Re: Addison's problems, PLS HELP!
It sounds like you are really struggling. Hopefully folks who respond will be able to give you some brainstorming ideas. I am sick but undiagnosed myself but my husband has Addison's (pituitary failure). I have some thoughts and I'll throw them out there.
Have you had a recent full thyroid panel? I mean a TSH and FreeT4 amd Free T3 with Hashimoto's antibodies at the same time? Pregnancy can send your thyroid into a tailspin and already having Addison's will raise your risk of getting it in the first place.
When you were diagnosed with Addison's, did they determine if it was primary adrenal or pituitary in origin? Did you have adrenal antibodies checked and an ACTH level (not the stimulation test, just pure ACTH) measured as being high (indicating primary)? Or was your baseline ACTH level low indicating pituitary?
If you were suspected of having pituitary based Addison's or you aren't sure, you may want to consider a full pituitary hormone workup to be sure everything else is functioning okay. (growth hormone as IGF-1, LH/FSH/TSH/ACTH)
Have you ever had your aldosterone and renin levels checked? In classic Addison's, aldosterone is low and I don't know how that would fit with your now LOW potassium but most primary Addisonians have to take Florinef in addition to their cortef to control their fluid balance and electrolytes. That may be something to look into if you haven't already.
What kinds of doses of cortef do you take currently? Being on too much cortef can sometimes make potassium low and give you other weird symptoms as well. The average dose is 20mg/day but some require more or less individually. If you are on too much, it can make you feel addisonian when you are actually suffering steroid side effects (being hot, muscle weakness and pain, joint and nerve pain are things I know people describe on too much steroid among many other things)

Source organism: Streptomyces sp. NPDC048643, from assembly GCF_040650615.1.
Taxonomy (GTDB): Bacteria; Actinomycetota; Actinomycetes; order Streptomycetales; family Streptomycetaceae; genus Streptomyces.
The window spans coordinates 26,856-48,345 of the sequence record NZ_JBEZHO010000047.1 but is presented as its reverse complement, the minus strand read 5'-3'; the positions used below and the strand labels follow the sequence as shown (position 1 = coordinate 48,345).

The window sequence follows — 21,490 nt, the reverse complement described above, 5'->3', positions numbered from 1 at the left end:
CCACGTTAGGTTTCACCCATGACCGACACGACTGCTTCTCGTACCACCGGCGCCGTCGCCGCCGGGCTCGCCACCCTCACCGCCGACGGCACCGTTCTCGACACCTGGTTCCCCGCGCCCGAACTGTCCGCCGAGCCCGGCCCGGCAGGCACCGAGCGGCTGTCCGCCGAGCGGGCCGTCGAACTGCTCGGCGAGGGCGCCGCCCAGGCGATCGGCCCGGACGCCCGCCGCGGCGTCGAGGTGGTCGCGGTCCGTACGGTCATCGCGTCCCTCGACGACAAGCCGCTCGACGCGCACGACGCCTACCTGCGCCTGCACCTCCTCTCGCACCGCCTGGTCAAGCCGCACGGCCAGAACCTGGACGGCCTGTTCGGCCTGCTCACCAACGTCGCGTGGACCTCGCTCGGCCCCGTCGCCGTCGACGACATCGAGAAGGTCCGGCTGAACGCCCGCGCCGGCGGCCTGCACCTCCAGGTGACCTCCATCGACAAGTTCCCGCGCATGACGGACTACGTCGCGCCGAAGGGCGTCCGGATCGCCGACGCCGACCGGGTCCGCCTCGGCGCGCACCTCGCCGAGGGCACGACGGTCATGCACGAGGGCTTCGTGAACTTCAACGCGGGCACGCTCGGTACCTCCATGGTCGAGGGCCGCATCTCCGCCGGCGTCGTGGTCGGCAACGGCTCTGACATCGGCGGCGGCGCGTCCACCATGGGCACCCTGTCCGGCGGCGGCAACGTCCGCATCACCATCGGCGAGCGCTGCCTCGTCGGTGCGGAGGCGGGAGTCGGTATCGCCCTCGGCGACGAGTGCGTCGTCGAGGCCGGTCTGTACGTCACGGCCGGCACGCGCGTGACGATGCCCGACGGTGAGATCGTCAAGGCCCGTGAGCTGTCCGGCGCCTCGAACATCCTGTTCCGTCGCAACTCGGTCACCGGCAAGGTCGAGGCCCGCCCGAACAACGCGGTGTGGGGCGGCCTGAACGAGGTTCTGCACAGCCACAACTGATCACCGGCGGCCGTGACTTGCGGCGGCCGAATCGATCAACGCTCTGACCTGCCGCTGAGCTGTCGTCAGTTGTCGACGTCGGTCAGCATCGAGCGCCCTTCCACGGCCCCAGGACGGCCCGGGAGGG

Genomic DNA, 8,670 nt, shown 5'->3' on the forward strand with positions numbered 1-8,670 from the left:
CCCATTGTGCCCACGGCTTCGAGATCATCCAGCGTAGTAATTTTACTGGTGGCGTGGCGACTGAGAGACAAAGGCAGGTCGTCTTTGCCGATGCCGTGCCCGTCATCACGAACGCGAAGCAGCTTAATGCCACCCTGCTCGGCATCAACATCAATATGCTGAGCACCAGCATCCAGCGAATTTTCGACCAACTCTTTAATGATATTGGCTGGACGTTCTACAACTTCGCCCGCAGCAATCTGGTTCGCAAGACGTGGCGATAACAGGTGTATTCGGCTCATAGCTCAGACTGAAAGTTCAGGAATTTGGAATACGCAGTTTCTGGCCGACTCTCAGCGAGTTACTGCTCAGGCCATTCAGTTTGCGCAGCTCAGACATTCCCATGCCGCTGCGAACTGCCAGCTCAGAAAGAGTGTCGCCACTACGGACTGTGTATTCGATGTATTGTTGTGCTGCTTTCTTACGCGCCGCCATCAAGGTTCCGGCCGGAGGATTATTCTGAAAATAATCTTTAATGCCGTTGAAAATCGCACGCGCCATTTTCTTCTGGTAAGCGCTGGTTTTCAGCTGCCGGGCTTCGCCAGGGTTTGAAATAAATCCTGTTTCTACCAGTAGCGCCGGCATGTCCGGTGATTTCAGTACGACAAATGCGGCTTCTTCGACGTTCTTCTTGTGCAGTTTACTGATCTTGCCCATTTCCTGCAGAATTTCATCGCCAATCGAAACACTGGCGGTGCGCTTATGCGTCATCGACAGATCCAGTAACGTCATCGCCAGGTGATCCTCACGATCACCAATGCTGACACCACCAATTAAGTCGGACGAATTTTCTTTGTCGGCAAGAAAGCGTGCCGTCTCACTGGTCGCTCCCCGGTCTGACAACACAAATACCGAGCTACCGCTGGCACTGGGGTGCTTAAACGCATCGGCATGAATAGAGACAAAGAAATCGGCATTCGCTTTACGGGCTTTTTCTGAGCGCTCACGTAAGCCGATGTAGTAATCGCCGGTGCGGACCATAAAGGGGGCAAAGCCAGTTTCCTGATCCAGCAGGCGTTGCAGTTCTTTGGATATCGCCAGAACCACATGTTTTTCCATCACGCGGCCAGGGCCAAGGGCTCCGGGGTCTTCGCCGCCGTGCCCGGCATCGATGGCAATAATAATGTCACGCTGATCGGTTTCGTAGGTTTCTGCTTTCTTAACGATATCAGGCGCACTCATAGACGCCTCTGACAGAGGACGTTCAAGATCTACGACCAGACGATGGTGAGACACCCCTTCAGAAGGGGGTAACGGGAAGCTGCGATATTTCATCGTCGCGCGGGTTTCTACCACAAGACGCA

One last question would be have you had your blood sugars checked recently, including a hemoglobin A1c level? Autoimmune Addisonians have a much higher chance of developing Type 1 diabetes. Sometimes, folks don't present with classic symptoms of drinking more and urinating more, but instead with nerve issues (numbness/pain) or extreme fatigue. Sometimes it is something as simple as blurry vision that gets someone diagnosed. High blood sugars would most definitely cause your potassium to be low, also. Being on the cortef raises the chances of having higher blood sugars and making previously hidden diabetes come out into the open. This is a relatively easy one to rule out.
I hope that your doctor is working hard to figure things out.. your body is definitely screaming at you that something isn't right. Don't hesitate to seek a second opinion in addition to working with your doctor. Quite a few of the different chat boards talk about specific endocrinologists they have had good luck with. Also keep in mind that if your disease was originally described as primary autoimmune Addison's that you could explore the other nonendocrine types of autoimmune disease. Once someone has one autoimmune issue, they often unfortunately can develop other types. Unlikely, but if the endocrine stuff comes back normal, it is something to consider.
As for the testosterone shots, that is typically not the way that women's testosterone levels are medically replenished-most doctors will use topical creams that are far safer. I would not recommend injections, though. First things first-figure out what is wrong...don't try to 'Band-Aid' the situation. It could be your drive is low because you are very sick and exhausted. If it is hormonal-then make sure you're treating the right issue. Thyroid, adrenal and pituitary problems can all make for low libido.
Take care and keep us posted on your progress,
Last edited by sadie-mae; 04-13-2005 at 12:50 AM.